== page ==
A week on from congress' decision to introduce the mark to gaelic football and opinions regarding its merits are still being expressed.
Tomás Ó Sé is the latest to do so in his Irish Independent column.
The motion to bring the mark into the game was proposed by the Play Rules Committee - of which Tomás Ó Sé's brother Darragh is a member.
Tomás does not allow family ties to mitigate his opinion. He goes straight at the committee, suggesting the rule has been introduced, in part, to justify its existence.
The 'mark' isn't part of our game and, while I'd be happy to see it trialed, I can't help wonder if its introduction is a gesture to justify the work of the Playing Rules Committee. Maybe it will serve a purpose if it stops players being swarmed when they land after a high catch, but it also carries the threat of slowing everything down.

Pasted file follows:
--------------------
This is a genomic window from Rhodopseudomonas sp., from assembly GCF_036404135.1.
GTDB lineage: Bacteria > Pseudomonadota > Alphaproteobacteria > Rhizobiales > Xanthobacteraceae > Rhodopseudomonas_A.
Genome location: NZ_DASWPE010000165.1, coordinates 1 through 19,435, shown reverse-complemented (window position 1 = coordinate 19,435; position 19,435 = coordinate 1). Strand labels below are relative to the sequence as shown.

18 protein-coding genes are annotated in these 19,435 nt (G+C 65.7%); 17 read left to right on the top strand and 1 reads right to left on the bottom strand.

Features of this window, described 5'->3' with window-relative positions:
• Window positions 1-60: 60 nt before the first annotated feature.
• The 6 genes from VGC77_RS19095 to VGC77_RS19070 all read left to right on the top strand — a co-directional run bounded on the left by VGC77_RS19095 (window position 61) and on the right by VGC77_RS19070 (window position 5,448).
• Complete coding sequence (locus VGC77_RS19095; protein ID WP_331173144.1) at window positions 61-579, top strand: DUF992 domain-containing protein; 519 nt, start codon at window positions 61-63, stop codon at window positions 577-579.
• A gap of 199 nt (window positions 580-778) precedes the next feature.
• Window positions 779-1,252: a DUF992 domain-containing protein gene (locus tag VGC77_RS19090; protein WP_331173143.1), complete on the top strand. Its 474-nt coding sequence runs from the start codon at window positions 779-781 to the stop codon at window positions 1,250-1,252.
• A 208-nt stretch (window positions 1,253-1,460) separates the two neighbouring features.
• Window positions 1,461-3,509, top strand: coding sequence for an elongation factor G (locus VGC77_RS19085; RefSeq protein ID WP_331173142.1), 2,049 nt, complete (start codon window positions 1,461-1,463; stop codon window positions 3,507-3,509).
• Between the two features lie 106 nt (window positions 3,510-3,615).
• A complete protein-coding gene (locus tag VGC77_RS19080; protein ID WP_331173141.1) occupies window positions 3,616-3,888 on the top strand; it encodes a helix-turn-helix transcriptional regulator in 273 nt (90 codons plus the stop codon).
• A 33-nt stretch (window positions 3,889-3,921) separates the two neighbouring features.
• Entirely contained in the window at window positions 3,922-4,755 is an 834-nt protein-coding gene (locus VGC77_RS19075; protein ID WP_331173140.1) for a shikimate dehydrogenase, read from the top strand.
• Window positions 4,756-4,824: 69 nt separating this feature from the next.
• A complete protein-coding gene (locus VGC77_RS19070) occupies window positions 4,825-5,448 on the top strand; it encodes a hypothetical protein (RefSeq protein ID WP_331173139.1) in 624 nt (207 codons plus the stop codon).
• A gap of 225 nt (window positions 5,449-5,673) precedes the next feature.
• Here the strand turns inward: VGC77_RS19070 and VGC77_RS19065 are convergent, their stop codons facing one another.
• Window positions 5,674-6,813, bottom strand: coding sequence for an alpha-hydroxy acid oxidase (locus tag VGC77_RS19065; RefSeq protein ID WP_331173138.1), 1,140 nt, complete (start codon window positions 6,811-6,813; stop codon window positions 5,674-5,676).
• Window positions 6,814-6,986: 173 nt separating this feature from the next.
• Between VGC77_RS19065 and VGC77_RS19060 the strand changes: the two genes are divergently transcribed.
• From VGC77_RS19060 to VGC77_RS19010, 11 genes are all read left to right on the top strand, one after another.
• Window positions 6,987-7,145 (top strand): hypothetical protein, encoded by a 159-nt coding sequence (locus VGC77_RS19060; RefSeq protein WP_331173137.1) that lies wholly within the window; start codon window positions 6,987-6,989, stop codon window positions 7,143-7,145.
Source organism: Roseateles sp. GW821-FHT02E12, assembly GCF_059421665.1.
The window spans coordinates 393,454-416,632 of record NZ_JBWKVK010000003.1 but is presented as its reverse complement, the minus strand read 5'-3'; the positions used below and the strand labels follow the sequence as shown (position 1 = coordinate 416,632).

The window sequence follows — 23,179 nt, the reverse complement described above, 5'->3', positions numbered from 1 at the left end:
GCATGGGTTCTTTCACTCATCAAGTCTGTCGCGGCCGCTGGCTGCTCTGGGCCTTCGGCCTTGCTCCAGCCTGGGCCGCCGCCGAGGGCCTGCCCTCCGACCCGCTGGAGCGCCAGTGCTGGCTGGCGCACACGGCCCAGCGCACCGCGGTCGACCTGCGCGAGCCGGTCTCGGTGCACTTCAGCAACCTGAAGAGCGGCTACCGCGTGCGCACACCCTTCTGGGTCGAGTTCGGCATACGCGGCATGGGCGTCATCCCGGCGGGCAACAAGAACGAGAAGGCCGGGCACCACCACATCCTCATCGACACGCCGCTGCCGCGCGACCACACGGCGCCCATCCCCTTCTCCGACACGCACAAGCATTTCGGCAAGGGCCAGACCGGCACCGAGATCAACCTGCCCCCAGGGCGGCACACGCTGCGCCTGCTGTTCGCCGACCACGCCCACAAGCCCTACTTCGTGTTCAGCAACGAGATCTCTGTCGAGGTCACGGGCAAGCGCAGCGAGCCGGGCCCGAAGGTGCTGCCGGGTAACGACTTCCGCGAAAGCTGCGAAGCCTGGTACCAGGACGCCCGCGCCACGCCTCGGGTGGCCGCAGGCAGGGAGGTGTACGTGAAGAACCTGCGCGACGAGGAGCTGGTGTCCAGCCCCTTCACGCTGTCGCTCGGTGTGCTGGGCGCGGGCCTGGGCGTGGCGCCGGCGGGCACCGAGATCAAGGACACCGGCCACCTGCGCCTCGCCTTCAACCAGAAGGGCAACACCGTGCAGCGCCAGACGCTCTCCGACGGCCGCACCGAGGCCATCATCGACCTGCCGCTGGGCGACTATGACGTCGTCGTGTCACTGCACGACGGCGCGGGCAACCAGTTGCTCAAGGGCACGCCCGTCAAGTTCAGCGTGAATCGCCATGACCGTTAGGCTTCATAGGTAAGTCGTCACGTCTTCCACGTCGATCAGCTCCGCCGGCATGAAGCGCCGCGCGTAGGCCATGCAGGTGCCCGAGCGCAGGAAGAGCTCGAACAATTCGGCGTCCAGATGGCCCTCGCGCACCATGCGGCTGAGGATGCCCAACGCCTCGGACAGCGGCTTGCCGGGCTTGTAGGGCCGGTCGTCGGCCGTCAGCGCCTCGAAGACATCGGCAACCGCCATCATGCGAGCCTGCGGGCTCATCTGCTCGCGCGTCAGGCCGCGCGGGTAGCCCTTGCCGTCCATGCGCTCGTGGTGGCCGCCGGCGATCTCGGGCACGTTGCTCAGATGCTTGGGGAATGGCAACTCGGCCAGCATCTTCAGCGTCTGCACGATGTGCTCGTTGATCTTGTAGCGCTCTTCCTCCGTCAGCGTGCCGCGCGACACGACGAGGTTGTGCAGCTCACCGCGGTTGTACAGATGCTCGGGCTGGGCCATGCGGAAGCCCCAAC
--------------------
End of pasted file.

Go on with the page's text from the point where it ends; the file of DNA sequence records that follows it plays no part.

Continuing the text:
When explaining the thought process behind the mark, Jarlath Burns, who is chairman of the Playing Rules Committee related his belief it could create a new generation of midfielders adept at the high catch.
Ó Sé feels this is foolhardy.
Maybe the rules committee reckon that this will magically create a whole new generation of Mick O'Connells. It won't. The game is very different now and, in any event, I think there's still plenty of high-fielding as things stand.
Picture credit: Sportsfile